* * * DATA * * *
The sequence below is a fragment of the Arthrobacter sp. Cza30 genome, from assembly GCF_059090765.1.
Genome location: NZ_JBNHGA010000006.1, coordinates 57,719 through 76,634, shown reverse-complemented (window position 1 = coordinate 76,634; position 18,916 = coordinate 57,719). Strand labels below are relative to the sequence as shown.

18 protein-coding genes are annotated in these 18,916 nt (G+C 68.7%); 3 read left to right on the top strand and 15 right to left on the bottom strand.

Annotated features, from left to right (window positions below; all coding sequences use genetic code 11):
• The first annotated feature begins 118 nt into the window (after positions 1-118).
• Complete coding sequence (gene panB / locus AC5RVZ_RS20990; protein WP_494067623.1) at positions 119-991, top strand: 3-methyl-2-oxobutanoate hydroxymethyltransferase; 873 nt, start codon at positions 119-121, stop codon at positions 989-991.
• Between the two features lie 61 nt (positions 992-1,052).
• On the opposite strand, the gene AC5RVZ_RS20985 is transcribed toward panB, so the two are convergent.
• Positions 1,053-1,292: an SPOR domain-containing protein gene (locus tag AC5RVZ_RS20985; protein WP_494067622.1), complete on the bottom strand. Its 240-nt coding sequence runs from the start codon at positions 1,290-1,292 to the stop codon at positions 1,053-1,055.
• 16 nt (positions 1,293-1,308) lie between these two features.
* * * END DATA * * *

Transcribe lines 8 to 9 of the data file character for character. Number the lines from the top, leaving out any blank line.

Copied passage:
• On the opposite strand, the gene AC5RVZ_RS20985 is transcribed toward panB, so the two are convergent.
• Positions 1,053-1,292: an SPOR domain-containing protein gene (locus tag AC5RVZ_RS20985; protein WP_494067622.1), complete on the bottom strand. Its 240-nt coding sequence runs from the start codon at positions 1,290-1,292 to the stop codon at positions 1,053-1,055.